Inspirations and new themes: Technology moves quickly, and new themes are constantly appearing both within the continent outside it that we can learn from. What can we learn from South and East Asia’s social commerce successes to create scaled access to e-commerce for microentrepreneurs in Africa? Will play-to-earn videogames become a core new form of digitally-delivered work? We want to share emerging trends from and with those closest to the action.

    3. Collaborating against the systemic constraints of the sector

    The Jobtech Alliance will drive strategic interventions which respond to system failures in policy, funding infrastructure, or other ecosystem functions. We’ve been working on a systems map to unpack what the biggest constraints to the sector are, and we will gather feedback from the community to decide which areas are of greatest priority, and collaboratively design and engage in strategic interventions which respond to and correct these systemic failures. More information on the sorts of strategic interventions we hope to explore are here.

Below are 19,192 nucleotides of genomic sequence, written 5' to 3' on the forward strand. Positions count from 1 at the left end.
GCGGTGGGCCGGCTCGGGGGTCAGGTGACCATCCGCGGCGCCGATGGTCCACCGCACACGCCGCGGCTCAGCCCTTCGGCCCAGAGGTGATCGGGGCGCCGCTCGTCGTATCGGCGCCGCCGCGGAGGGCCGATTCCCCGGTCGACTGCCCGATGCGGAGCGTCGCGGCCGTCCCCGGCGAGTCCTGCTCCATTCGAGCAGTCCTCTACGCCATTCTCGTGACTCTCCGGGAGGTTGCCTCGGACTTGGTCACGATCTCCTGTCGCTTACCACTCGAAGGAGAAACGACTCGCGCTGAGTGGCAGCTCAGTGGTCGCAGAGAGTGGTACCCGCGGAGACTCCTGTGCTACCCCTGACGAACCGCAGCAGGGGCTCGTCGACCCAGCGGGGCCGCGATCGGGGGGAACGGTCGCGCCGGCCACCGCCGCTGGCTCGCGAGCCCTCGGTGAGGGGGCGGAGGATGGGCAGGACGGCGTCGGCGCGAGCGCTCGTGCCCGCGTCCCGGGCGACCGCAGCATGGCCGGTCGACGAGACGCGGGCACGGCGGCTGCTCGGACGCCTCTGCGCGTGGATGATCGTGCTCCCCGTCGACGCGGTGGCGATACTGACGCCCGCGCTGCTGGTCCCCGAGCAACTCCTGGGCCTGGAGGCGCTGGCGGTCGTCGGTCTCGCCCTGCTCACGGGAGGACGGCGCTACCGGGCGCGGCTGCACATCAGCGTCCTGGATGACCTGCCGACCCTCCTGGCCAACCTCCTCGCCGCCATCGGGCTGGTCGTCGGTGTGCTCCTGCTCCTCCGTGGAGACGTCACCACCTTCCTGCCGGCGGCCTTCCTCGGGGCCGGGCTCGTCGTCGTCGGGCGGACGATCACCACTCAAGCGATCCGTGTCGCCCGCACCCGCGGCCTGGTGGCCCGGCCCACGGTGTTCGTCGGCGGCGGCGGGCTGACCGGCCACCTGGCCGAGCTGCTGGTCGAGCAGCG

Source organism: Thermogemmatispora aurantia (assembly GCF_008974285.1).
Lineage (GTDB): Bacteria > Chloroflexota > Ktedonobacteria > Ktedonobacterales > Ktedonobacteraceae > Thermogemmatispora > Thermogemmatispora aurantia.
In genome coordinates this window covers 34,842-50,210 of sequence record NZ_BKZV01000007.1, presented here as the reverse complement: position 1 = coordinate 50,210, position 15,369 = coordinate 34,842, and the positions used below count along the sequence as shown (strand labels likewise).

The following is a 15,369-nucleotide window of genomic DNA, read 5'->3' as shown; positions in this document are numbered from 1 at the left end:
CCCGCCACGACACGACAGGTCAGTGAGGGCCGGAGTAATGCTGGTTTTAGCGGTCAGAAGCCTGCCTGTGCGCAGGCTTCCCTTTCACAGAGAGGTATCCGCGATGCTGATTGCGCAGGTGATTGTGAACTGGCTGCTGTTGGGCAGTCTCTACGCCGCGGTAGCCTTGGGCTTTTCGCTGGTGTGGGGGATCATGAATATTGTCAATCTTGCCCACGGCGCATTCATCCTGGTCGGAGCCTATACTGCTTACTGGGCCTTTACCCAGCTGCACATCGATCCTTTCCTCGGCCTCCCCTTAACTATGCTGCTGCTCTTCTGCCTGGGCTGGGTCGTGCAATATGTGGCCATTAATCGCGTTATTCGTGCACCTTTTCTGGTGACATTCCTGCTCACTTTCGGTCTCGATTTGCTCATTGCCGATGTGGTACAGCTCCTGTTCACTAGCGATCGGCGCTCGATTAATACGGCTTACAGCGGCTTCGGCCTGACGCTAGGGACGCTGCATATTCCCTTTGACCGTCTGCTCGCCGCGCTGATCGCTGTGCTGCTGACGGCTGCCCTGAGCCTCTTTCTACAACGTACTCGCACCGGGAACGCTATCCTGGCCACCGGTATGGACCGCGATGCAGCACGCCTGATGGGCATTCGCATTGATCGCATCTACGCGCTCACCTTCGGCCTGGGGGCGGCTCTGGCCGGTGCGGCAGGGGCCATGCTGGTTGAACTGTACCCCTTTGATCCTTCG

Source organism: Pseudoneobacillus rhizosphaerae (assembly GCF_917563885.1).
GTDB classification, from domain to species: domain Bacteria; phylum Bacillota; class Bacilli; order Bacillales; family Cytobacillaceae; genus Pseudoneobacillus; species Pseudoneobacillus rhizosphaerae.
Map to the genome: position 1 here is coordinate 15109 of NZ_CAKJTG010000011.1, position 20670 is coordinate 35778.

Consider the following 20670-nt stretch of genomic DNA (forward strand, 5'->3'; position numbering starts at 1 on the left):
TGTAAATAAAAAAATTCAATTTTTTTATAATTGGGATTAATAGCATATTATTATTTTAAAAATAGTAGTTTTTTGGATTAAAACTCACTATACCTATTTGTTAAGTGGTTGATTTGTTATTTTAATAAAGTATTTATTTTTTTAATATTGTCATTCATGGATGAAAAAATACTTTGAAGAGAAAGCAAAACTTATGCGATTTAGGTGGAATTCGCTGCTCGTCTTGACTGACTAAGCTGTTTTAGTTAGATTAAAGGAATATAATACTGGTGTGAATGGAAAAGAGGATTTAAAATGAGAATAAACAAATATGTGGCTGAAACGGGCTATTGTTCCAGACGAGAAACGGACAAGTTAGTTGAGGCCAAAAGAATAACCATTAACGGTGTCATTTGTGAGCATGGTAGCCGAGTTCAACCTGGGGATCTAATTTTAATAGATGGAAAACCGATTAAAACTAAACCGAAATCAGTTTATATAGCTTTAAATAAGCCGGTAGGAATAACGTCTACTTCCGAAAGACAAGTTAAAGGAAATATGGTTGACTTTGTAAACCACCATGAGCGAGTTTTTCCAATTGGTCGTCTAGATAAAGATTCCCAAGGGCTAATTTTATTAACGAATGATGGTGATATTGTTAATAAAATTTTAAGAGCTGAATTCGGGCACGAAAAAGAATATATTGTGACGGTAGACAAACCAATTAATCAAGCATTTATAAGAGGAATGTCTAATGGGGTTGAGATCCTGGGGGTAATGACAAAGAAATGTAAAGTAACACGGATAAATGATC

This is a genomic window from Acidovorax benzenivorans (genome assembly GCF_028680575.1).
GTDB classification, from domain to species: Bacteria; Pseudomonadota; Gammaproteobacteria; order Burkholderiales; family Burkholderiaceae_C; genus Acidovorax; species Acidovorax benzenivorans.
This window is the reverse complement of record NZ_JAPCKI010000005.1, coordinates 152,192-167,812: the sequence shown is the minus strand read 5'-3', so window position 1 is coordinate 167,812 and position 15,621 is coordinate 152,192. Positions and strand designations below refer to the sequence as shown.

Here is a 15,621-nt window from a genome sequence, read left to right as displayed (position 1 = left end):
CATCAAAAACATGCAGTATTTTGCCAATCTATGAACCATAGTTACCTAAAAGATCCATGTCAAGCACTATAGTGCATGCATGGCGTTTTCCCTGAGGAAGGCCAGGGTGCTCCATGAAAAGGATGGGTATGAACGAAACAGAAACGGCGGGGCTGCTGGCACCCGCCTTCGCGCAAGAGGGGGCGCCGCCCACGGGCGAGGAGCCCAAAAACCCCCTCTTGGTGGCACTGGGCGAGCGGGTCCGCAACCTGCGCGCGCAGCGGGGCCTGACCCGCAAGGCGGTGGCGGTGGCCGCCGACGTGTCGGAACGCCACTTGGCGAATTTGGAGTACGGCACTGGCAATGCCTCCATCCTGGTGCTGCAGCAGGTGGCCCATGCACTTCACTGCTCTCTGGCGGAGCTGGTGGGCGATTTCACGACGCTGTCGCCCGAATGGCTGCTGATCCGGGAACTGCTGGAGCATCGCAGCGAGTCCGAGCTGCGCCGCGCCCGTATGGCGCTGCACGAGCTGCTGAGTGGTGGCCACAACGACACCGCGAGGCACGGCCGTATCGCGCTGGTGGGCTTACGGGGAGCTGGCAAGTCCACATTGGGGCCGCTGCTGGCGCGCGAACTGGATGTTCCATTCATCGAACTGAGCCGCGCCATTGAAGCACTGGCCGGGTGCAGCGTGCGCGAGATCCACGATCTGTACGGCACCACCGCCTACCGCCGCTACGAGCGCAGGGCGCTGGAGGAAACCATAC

Join Us

    These are just some starting ideas as we set off. But we’d love for you to get involved. Here’s how:

    • If you are a jobtech solution builder, funder or support organization, join the Alliance as a member. It’s completely free – we only ask that you join calls and contribute what you know. Find out more and sign up here.
    • Share your knowledge. If you’d like to write something, share something, or cross-post an article, please let us know! Just fill out our contact form here.
    • Collaborate. If you’re passionate about any of the topics we’ve described here, and can see a way to work together, please get in contact through our contact form here. The Jobtech Alliance is an entirely unfunded endeavour at present, and we could do much more with funding, so please let us know if you’d like to support!

    The author is Director of Youth Employment at Mercy Corps. He was previously COO at Kenyan gigmatching start-up, Lynk.